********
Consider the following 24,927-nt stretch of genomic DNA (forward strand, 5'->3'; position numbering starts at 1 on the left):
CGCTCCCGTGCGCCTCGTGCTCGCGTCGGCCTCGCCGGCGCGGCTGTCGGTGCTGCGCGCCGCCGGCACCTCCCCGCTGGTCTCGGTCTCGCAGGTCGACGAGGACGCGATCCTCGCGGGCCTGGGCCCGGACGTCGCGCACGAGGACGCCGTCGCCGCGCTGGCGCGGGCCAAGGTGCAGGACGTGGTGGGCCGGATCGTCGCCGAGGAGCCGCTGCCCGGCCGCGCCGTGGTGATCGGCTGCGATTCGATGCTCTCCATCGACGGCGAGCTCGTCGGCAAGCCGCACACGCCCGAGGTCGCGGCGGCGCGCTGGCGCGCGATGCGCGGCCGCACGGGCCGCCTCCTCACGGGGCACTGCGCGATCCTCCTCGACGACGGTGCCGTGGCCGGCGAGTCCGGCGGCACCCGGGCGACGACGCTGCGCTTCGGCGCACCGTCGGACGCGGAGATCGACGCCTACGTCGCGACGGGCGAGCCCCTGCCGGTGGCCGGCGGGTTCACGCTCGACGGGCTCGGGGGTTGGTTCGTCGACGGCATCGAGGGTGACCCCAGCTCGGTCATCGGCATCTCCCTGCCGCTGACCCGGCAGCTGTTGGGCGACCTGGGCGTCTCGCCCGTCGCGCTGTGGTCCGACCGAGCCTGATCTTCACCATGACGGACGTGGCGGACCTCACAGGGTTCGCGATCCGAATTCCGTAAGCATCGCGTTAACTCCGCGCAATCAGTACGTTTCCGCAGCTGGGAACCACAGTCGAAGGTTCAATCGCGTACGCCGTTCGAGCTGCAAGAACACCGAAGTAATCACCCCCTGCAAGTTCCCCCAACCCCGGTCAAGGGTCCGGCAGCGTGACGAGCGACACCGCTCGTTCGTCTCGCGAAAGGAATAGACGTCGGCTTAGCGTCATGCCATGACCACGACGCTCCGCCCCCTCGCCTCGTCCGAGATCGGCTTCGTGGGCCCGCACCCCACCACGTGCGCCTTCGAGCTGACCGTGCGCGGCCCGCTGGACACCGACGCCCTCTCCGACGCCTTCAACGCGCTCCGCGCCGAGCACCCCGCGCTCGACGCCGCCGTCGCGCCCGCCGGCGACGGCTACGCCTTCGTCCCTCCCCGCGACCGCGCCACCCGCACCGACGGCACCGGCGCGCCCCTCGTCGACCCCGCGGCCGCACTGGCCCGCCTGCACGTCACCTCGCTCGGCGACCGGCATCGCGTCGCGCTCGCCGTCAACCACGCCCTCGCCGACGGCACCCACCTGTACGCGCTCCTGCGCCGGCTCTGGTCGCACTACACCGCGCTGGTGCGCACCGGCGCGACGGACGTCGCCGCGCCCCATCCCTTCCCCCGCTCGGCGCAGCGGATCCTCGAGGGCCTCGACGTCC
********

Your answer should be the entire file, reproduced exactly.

Consider the following 24,927-nt stretch of genomic DNA (forward strand, 5'->3'; position numbering starts at 1 on the left):
CGCTCCCGTGCGCCTCGTGCTCGCGTCGGCCTCGCCGGCGCGGCTGTCGGTGCTGCGCGCCGCCGGCACCTCCCCGCTGGTCTCGGTCTCGCAGGTCGACGAGGACGCGATCCTCGCGGGCCTGGGCCCGGACGTCGCGCACGAGGACGCCGTCGCCGCGCTGGCGCGGGCCAAGGTGCAGGACGTGGTGGGCCGGATCGTCGCCGAGGAGCCGCTGCCCGGCCGCGCCGTGGTGATCGGCTGCGATTCGATGCTCTCCATCGACGGCGAGCTCGTCGGCAAGCCGCACACGCCCGAGGTCGCGGCGGCGCGCTGGCGCGCGATGCGCGGCCGCACGGGCCGCCTCCTCACGGGGCACTGCGCGATCCTCCTCGACGACGGTGCCGTGGCCGGCGAGTCCGGCGGCACCCGGGCGACGACGCTGCGCTTCGGCGCACCGTCGGACGCGGAGATCGACGCCTACGTCGCGACGGGCGAGCCCCTGCCGGTGGCCGGCGGGTTCACGCTCGACGGGCTCGGGGGTTGGTTCGTCGACGGCATCGAGGGTGACCCCAGCTCGGTCATCGGCATCTCCCTGCCGCTGACCCGGCAGCTGTTGGGCGACCTGGGCGTCTCGCCCGTCGCGCTGTGGTCCGACCGAGCCTGATCTTCACCATGACGGACGTGGCGGACCTCACAGGGTTCGCGATCCGAATTCCGTAAGCATCGCGTTAACTCCGCGCAATCAGTACGTTTCCGCAGCTGGGAACCACAGTCGAAGGTTCAATCGCGTACGCCGTTCGAGCTGCAAGAACACCGAAGTAATCACCCCCTGCAAGTTCCCCCAACCCCGGTCAAGGGTCCGGCAGCGTGACGAGCGACACCGCTCGTTCGTCTCGCGAAAGGAATAGACGTCGGCTTAGCGTCATGCCATGACCACGACGCTCCGCCCCCTCGCCTCGTCCGAGATCGGCTTCGTGGGCCCGCACCCCACCACGTGCGCCTTCGAGCTGACCGTGCGCGGCCCGCTGGACACCGACGCCCTCTCCGACGCCTTCAACGCGCTCCGCGCCGAGCACCCCGCGCTCGACGCCGCCGTCGCGCCCGCCGGCGACGGCTACGCCTTCGTCCCTCCCCGCGACCGCGCCACCCGCACCGACGGCACCGGCGCGCCCCTCGTCGACCCCGCGGCCGCACTGGCCCGCCTGCACGTCACCTCGCTCGGCGACCGGCATCGCGTCGCGCTCGCCGTCAACCACGCCCTCGCCGACGGCACCCACCTGTACGCGCTCCTGCGCCGGCTCTGGTCGCACTACACCGCGCTGGTGCGCACCGGCGCGACGGACGTCGCCGCGCCCCATCCCTTCCCCCGCTCGGCGCAGCGGATCCTCGAGGGCCTCGACGTCC